C:\AndroidDecompile>apktool b test test_new.apk -f
Or this cmd:
C:\AndroidDecompile>apktool b test -f
You should see something similar to the following:
And inside the “Source” folder you should some extra directories
if you where to look in the “dist” folder you would find a new apk, if you where to try install it you will find that this will not work, as the playservices / store requires everything to be signed with a certificate. Also since we can and I think it’s more reliable (from trying), we can rather just copy the changes files into the original APK.
To do that we open the original APK using WinRar. Once opened we are interested in doing three things. Firstly, deleting the “classes.dex” and “resources.arsc”. Secondly, if you made any changes to any resource xml files, place those in here now, these can be found in the “build\apk\res” path in Windows Explorer. Or proceed to the “build\apk” locate the “classes.dex” and “resources.arsc” file and copy these files into the Winrar Archive.
Lastly, Open the “META-INF” folder, make a note of the name on the two files we will be deleting (in this case “CERT.RSA”) and delete the two files “*.RSA” and “*.SF”. These file are related to your Certificate, more about this shortly. We should now have a very similar folder structure to the Windows Explorer structure.
At this point we are completed the editing portion and can close WinRar.
Troubles installing the .apk after the code change.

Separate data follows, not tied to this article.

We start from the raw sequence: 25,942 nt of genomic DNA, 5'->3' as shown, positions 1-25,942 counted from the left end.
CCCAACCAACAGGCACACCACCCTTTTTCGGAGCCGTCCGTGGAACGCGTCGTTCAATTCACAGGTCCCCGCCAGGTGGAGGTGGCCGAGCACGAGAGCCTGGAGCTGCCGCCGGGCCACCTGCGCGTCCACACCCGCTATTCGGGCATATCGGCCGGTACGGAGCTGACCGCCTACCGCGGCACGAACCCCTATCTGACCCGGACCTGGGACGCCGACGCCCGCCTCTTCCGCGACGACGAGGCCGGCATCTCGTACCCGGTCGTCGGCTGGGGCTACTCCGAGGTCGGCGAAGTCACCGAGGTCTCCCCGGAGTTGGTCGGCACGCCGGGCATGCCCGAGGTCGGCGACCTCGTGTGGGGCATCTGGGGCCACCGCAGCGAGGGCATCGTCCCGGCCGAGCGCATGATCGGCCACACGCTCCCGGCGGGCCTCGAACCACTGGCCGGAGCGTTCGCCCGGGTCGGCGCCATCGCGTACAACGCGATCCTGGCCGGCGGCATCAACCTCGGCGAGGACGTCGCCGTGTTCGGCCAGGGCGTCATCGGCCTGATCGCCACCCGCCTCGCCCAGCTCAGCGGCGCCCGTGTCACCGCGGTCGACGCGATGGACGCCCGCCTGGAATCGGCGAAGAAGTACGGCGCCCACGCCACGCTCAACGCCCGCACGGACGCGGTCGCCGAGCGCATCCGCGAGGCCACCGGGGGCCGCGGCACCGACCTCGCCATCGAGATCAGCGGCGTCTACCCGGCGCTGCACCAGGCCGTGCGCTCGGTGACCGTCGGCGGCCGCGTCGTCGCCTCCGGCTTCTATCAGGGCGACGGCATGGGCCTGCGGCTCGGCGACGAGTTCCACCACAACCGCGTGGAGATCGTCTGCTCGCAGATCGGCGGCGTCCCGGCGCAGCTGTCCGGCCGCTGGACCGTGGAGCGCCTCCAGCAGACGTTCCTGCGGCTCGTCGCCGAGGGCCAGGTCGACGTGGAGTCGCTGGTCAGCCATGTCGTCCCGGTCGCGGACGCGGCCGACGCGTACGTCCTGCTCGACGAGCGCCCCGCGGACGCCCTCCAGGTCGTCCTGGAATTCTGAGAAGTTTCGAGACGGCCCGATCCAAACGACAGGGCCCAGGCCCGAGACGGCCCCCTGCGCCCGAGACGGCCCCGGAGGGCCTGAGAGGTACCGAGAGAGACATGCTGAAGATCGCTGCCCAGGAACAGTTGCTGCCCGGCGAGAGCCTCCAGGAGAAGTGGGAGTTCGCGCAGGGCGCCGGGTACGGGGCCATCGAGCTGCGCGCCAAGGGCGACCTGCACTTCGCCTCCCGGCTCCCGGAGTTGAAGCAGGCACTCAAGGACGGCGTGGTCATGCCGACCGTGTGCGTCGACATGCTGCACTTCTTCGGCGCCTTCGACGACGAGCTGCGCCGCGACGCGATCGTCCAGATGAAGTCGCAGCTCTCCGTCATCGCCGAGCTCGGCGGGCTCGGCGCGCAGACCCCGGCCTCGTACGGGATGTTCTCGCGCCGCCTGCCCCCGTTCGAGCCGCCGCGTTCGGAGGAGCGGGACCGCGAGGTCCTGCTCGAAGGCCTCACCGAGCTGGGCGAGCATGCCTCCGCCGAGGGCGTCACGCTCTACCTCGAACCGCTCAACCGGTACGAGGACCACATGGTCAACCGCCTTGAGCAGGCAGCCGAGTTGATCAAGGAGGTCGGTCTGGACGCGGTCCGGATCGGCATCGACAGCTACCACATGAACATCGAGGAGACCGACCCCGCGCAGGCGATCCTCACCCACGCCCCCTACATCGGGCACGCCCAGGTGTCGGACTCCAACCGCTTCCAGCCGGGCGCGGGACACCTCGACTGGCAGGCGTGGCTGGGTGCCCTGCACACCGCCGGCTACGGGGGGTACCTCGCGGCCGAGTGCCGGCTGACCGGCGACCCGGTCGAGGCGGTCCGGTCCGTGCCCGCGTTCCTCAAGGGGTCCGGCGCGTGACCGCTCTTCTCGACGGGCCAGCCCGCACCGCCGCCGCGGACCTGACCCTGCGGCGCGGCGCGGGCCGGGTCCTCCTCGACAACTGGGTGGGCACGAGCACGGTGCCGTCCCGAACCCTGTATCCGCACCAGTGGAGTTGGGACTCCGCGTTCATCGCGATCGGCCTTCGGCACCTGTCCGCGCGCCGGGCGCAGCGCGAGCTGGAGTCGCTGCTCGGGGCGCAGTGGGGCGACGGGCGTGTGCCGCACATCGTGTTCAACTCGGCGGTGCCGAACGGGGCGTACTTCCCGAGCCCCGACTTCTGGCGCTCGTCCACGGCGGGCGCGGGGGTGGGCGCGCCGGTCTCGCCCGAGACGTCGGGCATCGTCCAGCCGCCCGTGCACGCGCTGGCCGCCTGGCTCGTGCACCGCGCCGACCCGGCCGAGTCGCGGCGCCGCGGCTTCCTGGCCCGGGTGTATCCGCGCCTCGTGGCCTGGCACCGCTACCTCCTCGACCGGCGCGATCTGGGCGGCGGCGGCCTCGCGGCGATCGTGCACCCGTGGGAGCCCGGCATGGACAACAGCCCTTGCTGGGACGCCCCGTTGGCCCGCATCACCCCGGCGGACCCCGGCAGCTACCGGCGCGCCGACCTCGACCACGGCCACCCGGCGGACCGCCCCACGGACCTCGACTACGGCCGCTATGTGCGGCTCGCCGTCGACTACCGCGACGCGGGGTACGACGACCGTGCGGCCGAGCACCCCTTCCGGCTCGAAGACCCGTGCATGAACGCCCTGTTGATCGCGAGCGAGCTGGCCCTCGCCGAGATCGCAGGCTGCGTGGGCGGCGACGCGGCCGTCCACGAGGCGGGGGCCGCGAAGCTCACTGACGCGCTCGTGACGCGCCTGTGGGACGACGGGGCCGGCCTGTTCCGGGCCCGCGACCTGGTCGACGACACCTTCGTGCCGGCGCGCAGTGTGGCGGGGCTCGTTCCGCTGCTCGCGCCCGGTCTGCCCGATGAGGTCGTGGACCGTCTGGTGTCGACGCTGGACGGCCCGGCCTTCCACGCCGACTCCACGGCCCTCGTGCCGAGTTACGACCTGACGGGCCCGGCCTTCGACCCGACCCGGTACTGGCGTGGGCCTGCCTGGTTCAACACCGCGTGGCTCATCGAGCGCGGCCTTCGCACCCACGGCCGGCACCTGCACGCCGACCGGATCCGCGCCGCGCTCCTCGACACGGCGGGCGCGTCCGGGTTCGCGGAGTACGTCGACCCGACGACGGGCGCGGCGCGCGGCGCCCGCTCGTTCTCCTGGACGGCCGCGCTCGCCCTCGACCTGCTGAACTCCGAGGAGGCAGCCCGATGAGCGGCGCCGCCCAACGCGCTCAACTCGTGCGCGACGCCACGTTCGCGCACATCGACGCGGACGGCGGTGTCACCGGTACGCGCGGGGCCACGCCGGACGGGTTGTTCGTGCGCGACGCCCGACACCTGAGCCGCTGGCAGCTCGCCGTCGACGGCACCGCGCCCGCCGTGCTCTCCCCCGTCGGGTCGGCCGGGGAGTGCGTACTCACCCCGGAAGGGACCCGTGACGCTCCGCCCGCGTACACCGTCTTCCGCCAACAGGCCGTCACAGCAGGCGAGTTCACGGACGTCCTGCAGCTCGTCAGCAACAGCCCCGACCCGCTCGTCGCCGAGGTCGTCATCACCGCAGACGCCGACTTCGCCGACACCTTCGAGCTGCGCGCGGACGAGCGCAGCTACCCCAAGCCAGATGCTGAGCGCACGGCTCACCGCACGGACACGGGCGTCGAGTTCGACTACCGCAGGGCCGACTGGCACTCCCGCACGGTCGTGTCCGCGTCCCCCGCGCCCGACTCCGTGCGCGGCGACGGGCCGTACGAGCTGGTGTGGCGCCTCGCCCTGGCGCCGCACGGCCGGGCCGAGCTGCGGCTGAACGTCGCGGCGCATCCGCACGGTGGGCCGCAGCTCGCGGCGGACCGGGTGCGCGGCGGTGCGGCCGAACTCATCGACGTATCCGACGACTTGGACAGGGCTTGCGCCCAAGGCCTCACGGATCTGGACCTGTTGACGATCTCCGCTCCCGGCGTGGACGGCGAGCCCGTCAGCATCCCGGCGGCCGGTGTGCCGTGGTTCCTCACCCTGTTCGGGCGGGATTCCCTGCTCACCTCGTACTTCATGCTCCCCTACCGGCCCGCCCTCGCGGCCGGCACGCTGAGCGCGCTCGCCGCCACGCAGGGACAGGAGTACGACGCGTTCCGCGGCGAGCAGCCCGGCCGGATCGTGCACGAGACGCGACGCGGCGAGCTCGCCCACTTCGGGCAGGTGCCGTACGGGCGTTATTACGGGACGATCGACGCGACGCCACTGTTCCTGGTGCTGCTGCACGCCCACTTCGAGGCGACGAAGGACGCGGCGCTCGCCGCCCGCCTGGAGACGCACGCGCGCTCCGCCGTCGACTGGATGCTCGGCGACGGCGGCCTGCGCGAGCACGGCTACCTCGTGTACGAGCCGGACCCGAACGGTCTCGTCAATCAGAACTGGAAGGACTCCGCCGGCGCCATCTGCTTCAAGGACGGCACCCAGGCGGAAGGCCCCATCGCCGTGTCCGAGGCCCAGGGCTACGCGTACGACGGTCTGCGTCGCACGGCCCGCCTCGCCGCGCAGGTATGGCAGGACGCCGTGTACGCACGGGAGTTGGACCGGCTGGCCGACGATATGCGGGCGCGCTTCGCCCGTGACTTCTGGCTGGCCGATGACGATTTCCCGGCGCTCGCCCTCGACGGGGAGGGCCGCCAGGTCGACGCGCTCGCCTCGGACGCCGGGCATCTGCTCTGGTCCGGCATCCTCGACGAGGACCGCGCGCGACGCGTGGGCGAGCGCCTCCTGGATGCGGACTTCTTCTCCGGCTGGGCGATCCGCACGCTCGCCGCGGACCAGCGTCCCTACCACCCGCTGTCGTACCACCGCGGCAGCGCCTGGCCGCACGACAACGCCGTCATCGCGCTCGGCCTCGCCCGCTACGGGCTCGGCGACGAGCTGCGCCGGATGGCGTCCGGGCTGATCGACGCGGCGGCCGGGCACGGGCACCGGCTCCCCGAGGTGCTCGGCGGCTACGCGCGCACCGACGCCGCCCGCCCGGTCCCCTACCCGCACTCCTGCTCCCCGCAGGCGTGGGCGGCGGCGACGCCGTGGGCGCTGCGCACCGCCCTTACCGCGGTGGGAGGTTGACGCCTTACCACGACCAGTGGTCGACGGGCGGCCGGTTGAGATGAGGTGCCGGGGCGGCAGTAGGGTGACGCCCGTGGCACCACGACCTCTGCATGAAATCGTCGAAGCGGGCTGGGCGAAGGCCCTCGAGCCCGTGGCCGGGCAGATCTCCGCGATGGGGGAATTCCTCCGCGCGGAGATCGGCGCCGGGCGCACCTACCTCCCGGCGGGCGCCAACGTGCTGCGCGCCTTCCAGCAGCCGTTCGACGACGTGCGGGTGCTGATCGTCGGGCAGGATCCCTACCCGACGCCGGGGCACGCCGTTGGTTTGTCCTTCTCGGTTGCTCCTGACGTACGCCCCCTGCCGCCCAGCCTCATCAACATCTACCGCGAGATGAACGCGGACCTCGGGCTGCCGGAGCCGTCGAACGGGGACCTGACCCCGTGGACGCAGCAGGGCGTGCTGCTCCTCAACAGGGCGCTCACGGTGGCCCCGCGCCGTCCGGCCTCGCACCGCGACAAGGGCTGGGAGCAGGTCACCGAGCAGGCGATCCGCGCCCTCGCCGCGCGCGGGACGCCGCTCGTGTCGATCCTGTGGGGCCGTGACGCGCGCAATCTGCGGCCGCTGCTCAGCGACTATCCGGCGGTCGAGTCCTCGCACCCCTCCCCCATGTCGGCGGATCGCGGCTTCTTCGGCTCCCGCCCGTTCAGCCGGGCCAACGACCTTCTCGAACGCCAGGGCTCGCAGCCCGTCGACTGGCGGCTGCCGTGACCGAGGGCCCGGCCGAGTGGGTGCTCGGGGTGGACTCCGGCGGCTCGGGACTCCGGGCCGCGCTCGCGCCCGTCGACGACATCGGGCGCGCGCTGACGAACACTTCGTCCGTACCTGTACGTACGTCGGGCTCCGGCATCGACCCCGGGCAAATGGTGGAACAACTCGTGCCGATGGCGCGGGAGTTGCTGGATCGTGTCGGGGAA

OKAY, the hardest part is behind us, but this is the most important step else nothing you have done will work.
Open your command prompt as Administrator and navigate to the location of your JAVA JRE, and go to the bin folder. You command prompt should be similar to this:
Copy the APK, into this folder, you don’t have to it just makes it loads easier.
Here we are interested in two tools, the “keytool.exe” and the “jarsigner”. The keytool will create our certificate, this will allow us to sign our Apk. Give your Certificate store a name in our case “TestCertStore” (or whatever you would like to call it) and an Alias, I called this Cert as this was the name of my original Certificate, as mentioned above before we deleted them.
keytool.exe -genkey -v -keystore <yourkeystore> -alias <youralias> -sigalg MD5withRSA -keyalg RSA -k i.e: keytool.exe -genkey -v -keystore TestCertStore -alias CERT -sigalg MD5withRSA -keyalg RSA -keysize 2048 -validity 10000 </youralias></yourkeystore>
On running this command you will see various questions complete them, when prompted if it’s correct enter “y”, and enter the password when requested:
This step is now done.
Now we will sign out Apk, using the certificate we just created, simply enter the following command, note the name of our certificate store at the end of the string. Then run the command:
jarsigner -verbose -sigalg MD5withRSA -digestalg SHA1 -keystore <yourkeystorename> <appname> <youralias> i.e: jarsigner -verbose -sigalg MD5withRSA -digestalg SHA1 -keystore TestCertStore test.apk CERT </youralias></appname></yourkeystorename>
And that is all, you can now, or should be able upload and install this to your device, if it fails then check an make shure you have correct what needs be return them to the original apk, You may not get this right the first time, tyr it it’s not the hard and it does work